A better computer came in time, and I was allowed to take the Atari with me to college. I gave the computer up quickly; my roommate had a newer model that could access something called the internet, plus a campus-wide electronic mail system. The Atari went back home and gathered dust. After college, I got married, and happily, the new husband came with a set of Cutco knives and a brand new Dell.

In the years we’ve been married, we’ve purchased newer models. We’ve gone from the old bulky grey monitor to a sleek, black, flat-screen monitor. We have, in what seems an unnecessary indulgence, two printers: a laser and an ink-jet. We share the computer. Hundreds of Word documents and pictures have been transferred from computer to computer over the years.

This Christmas, the husband got me a netbook- a nice sized netbook with nearly a full-sized keyboard, and a tough, kid-proof exterior. (It crashed about five hours after I opened it, and I am still waiting for a replacement.) When the new netbook finally comes, I will own my very first computer. With my own secret passwords. My own files. My own, well, everything. My excitement is palpable! It feels almost like the Christmas I got my typewriter, especially since I found a program online where I can download typewriter sounds for my keyboard called “Home Typist.” The website claims that “the program is useful for home typists. At every touch of the keyboard there is the new sound, which makes the process of typing more interesting, amuses and reduces stress and helps to produce rhythmic typing.”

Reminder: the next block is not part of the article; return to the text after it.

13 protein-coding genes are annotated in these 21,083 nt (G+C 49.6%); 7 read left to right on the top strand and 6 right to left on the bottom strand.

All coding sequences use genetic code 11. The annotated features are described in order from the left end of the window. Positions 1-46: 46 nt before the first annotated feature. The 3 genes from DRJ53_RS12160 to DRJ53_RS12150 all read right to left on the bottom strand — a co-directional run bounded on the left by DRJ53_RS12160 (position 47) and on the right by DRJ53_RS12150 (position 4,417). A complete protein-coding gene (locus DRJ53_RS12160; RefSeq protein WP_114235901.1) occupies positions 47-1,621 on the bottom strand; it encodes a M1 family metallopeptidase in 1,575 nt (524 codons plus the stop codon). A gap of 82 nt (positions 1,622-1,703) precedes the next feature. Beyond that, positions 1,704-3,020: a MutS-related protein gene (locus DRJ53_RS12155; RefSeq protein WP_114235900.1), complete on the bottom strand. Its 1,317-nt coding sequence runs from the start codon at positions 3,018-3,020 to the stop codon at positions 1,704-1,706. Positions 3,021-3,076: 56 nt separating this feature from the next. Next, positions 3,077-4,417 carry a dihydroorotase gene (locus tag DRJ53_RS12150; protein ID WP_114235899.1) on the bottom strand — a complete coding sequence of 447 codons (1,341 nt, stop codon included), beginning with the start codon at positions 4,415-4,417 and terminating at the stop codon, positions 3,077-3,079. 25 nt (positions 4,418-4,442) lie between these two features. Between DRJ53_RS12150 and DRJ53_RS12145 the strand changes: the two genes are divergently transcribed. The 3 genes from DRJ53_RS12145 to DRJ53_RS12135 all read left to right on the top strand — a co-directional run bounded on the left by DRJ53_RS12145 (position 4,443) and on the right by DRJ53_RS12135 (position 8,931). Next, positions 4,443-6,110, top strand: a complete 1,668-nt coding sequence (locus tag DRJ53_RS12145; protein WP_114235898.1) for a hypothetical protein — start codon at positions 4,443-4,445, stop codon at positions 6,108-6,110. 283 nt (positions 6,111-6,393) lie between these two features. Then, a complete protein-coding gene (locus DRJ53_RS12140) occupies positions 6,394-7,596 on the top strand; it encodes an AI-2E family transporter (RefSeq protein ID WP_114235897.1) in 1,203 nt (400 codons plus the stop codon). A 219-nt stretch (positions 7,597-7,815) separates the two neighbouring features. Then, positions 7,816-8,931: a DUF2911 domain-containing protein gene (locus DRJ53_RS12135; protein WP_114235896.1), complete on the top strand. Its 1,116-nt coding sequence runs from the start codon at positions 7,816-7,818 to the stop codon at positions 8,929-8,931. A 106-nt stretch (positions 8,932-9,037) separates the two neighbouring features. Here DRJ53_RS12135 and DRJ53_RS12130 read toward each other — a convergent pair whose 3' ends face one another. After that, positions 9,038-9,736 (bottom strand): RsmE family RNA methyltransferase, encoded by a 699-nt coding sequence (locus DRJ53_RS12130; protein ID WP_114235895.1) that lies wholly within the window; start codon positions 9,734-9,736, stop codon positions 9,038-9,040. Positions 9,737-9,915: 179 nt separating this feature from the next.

Somehow, I don’t think it will be quite the same. Also, I don’t think the patrons at Starbucks would appreciate the noise. So, I’m left with my memories… and high speed internet access. Just the same, I feel incredibly lucky to have been around at the end of an era- an era when writers could be inspired by the musical cadence of an old-fashioned typewriter.


Michelle said...